RIP Chadwick Boseman

So, like I always say, I’m going to try to keep today’s post short, son. The fact of the matter is, Chadwick Boseman was/is a cotdamn legend and should be respected as much. Although his career didn’t reach 20 years, he was responsible for NUMEROUS legendary depictions of Black people. All in all, Boseman represented the best of us and should be celebrated for his accomplishments.

Ok, for those who are living under a rock, Boseman just passed away at the age of 43. Now, given how young he was, it would be a good guess to think that he succumbed to some random tragedy. However, the truth is a lot more painful, sad and miraculous. Apparently, Boseman had been battling colon cancer for four years. That’s right, the man who was responsible for making Black kids feel like superheroes was quietly fighting for his life.

Now, when I think about Boseman’s diagnosis, I have so many thoughts at once, man. First, the entire time that he was bringing Black Panther to life, he was secretly battling for survival. Shit, he literally had to get in the best shape of his life for that role. Fam, I can’t even imagine how difficult that was while simultaneously dealing with a cancer diagnosis. No pun intended, but that was REALLY fucking heroic, bruh.

In addition, Boseman’s death has me grappling with my own mortality. I mean, think about it, son. If he was dealing with cancer for four years, then that means he was diagnosed at 39 years old. Hell, I just turned 35 this month, man. The truth is, I’m not that far away from where Boseman was, fam. Frankly, I couldn’t even fathom being as strong as he was at such a young age.

In any case, it goes without saying that he’ll be best remembered for Black Panther. Look, when someone’s the star of a billion-dollar movie, their name becomes etched in stone. But, Boseman was also responsible for MULTIPLE roles that shed a positive light on the Black community. He played Jackie Robinson, the first Black man to break Major League Baseball‘s color barrier. He played Thurgood Marshall, the first Black man appointed to the Supreme Court. He played James Brown, the inventor of the Funk and one of the most influential musicians in human history. And of course, he played T’Challa, an African king and superhero that Black children everywhere could emulate. The fact of the matter is, Boseman displayed MANY facets of Black greatness and I thank him for it.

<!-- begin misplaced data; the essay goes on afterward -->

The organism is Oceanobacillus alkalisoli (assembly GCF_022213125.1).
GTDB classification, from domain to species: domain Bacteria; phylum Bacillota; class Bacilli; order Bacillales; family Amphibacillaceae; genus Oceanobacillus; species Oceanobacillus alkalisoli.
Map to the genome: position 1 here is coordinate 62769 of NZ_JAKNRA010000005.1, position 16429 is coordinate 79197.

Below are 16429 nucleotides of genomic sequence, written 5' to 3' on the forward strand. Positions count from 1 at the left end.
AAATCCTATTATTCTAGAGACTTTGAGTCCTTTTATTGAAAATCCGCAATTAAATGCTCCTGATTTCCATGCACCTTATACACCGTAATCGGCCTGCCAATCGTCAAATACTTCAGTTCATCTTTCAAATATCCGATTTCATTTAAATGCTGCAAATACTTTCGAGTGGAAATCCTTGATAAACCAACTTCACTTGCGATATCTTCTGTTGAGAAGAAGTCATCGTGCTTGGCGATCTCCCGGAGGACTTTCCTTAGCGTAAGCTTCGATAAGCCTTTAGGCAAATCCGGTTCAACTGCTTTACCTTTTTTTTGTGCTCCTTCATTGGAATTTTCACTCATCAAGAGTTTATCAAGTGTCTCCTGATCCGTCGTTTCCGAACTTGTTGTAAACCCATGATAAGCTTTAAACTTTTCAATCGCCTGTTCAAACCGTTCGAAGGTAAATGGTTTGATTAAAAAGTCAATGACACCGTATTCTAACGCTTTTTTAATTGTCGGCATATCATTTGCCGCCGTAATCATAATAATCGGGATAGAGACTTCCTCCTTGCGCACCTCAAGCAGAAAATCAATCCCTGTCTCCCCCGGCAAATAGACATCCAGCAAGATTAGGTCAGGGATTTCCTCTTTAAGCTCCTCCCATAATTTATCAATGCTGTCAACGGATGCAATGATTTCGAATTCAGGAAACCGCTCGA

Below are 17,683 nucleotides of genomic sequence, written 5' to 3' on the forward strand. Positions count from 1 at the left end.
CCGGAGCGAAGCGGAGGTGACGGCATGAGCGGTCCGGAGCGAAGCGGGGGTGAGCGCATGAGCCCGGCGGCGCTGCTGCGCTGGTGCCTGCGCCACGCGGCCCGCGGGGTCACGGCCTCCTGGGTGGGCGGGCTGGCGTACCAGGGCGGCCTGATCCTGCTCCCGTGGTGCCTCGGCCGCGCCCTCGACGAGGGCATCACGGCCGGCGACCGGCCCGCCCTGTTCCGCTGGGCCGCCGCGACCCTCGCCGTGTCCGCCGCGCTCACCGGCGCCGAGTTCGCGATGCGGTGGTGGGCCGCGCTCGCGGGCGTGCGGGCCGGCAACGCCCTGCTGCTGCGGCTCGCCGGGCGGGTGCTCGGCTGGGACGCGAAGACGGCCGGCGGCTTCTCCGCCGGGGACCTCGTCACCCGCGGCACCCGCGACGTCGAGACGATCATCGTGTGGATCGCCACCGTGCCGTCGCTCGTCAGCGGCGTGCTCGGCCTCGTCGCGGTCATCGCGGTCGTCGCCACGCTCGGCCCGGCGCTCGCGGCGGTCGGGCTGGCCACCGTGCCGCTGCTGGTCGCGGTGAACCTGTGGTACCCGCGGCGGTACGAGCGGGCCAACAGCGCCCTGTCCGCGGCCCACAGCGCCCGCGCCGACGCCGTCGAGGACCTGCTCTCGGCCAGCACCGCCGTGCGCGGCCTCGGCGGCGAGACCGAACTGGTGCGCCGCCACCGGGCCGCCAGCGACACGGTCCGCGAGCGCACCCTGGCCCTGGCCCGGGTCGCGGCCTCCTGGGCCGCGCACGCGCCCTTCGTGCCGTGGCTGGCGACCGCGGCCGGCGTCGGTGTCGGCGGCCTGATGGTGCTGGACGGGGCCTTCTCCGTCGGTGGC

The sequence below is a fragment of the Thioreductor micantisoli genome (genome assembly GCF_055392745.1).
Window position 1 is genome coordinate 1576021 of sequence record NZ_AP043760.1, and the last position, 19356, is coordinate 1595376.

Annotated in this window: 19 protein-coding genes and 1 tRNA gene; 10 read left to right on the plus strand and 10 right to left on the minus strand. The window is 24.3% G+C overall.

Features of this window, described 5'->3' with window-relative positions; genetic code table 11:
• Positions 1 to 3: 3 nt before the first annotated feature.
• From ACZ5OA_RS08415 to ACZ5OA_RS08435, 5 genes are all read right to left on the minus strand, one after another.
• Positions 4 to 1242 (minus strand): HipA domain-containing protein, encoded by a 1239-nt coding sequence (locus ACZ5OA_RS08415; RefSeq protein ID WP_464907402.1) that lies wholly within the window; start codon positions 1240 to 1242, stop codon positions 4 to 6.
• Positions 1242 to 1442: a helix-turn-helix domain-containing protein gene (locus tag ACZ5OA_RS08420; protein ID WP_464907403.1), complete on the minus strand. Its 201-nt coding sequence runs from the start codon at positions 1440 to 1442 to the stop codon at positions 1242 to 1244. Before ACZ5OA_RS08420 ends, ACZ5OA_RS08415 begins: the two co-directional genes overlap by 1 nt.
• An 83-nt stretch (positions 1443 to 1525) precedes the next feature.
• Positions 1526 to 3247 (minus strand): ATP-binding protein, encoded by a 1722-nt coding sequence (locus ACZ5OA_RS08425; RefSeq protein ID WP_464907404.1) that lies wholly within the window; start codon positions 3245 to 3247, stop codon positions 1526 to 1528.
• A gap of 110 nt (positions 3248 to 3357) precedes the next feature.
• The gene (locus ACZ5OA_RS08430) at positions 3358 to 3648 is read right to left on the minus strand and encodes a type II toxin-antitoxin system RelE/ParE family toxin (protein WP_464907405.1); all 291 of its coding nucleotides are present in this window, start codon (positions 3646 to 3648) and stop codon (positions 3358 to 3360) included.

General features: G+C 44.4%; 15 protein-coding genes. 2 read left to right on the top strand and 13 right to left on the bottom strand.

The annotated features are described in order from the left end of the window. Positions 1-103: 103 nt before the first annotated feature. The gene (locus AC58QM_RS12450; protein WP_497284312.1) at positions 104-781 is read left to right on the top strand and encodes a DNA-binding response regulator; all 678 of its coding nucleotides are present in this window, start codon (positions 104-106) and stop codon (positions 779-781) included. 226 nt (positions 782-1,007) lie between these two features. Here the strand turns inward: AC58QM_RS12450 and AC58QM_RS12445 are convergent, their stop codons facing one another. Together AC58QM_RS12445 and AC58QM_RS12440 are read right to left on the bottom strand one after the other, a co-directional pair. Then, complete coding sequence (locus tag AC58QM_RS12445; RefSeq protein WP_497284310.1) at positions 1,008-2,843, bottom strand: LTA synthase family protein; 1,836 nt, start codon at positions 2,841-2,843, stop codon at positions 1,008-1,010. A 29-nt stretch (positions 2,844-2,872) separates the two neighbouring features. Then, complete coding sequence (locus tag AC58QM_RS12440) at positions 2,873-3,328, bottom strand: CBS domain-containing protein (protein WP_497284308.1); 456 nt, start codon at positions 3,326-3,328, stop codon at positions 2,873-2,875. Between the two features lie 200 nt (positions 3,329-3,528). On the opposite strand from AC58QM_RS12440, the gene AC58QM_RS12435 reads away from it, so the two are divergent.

In the end, rest in peace to Chadwick Boseman. Ultimately, I was thoroughly shocked by this news, bruh. By and by, we NEVER know what someone is dealing with behind closed doors, son. At the end of the day, I applaud Boseman for his strength. He didn’t let his ailment stop him from becoming a legend. The way I see it, that’s a lesson that all of us can learn, man. That is all. LC out.

I Don’t Know What I’m Hearing On This Childish Gambino Album

So, I won’t lie, son. On the real, the title of this post is a bit misleading, man. I mean, on face value, it may seem as if I’m questioning Childish Gambino‘s direction on his 3.15.20 album. However, this entire article is about to be on some Stan shit, fam. All I know is, I have no fucking idea what I’m hearing on Donald Glover‘s new project. But, I can safely say that I love the shit out of it, bruh.

Ok, for those who missed it, Gambino just released his fourth album. Now, the manner in which this project was released has been true to form for Glover: weird. First, last Sunday (3/15/20 *hint hint*), Gambino uploaded the album to donaldgloverpresents.com. Anyway, for about 12 hours, the project was on a continuous loop on the website. After that period of time, the music was taken down and we were all left to wonder what the fuck just happened. Fast forward to last night, Gambino released the album, now titled 3.15.20, on all streaming platforms. Needless to say, I was fucking HYPED, son!

Now, in regards to the music, there’s nothing straightforward about this project, man. Like, the tracks can’t be confined to one genre and a number of them have multiple sections. All in all, there’s a high-level of musicianship running through this album, fam. From the guitars to the synths to the vocal harmonies, the songs have a lot of elements that are in my bag, bruh. On top of that, “Feels Like Summer,” which is now called “42.26,” is still my shit, son. The point is, I’m fucking happy to have my new coronavirus soundtrack, brethren.

In the end, there’s nothing else to say, son. Ultimately, everyone needs to go listen to the album, man. By and by, it might be a challenging listen for some people. But, as someone who worships Prince, I’m all about challenging listens, fam. Side note, I’m not comparing Gambino to Prince, but I applaud any artist who (successfully) takes risks. At the end of the day, I’ve never been disappointed by a Childish Gambino project (not even Camp). Today is not the day to start, folks. That is all. LC out.